Amazing Rhodes

Rhodes Island Greece tourist guide.

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Ροδογνωσία

Estiatoria

The two basic types of restaurant are the estiatorio and the taverna. Distinctions are slight, though estiatoria (plural) are more commonly found in large towns and tend to have the more complicated, oven-baked casserole dishes termed mayirefta (literally, "cooked"). With their long hours, old- fashioned-tradesmen's clientele and tiny profit margins, estiatoria (sometimes known as inomayiria, "wine-and-cook-houses") are, alas, a vanishing breed. An estiatorio will generally feature a variety of mayirefta such as moussakas, macaroni pie, meat or game stews, stuffed tomatoes or peppers, the oily vegetable casseroles called ladhera, and oven-baked meat and fish. Usually you point at the desired steam trays to choose these dishes.

Batches are cooked in the morning and then left to stand, which is why mayirefta

food is often lukewarm. Greeks don't mind this (many actually believe that hot food is bad for you), and most such dishes are enhanced by being allowed to steep in their own juice. Desserts (epidhdrpia in formal > Greek) of the pudding-and-pie variety don't IC exist at estiatoria, though yoghurt is occasionally served. Fruit, however, is always available in season; watermelon o (often on the house), melon and grapes are d the summer standards. Autumn treats worth ^ asking after include kydhdni std foOrno, or Q milo psitd, baked quince or apple with q honey, cinnamon, or nut topping. Sometimes 5' you may be offered a complementary slice of sweet semolina halva (simigdhalisios halvas).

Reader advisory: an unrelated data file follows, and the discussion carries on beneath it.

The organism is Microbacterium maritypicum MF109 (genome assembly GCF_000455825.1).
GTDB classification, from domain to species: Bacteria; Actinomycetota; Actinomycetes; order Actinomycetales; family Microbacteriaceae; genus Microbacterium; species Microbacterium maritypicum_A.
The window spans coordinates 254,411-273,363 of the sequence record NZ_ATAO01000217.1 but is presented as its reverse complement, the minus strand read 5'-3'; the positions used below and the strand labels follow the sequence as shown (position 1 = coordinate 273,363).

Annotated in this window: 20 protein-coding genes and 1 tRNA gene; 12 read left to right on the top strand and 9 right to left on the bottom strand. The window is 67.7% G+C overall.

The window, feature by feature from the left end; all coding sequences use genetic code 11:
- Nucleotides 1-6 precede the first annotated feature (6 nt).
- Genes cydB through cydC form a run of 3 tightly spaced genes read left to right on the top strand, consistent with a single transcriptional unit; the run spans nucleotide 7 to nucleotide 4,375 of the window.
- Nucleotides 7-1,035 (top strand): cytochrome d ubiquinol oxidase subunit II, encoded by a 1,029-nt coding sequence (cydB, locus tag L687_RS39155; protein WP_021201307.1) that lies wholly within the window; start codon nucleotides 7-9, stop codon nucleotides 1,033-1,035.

Tavernas and psistaries

Tavernas range from the glitzy and fashionable to rough-and-ready ones with seating under a reed canopy, behind a beach.

Really primitive ones have a very limited (often unwritten) menu, but the more elaborate will offer some of the main mayirefta dishes mentioned above, as well as standard taverna fare. This essentially means mezedhes (hors d'oeuvres) or orektika (appetizers) and tis oras (meat and fish, fried or grilled to order). Psistaries (grill- houses) serve spit-roasted lamb, pork or goat (generically termed soOvla or tis soijvlas), chicken or kokoretsi (grilled offal roulade). They will usually have a limited selection of mezedhes and salads (salates), but no mayirefta. In rural areas, psistaries are often called exohika kendra.

Since the idea of courses is foreign to Greek cuisine, starters, main dishes and salads often arrive together unless you request otherwise. The best strategy is to order a selection of mezedhes and salads to share, in local fashion. Waiters encourage you to take horiatiki salata - the so-called Greek salad, including feta cheese - because it is usually the most expensive. If you only want tomato and cucumber, ask for angourodomata. Lahano-kardto (cabbage- carrot) and maroijli (lettuce) are the typical winter and spring salads respectively.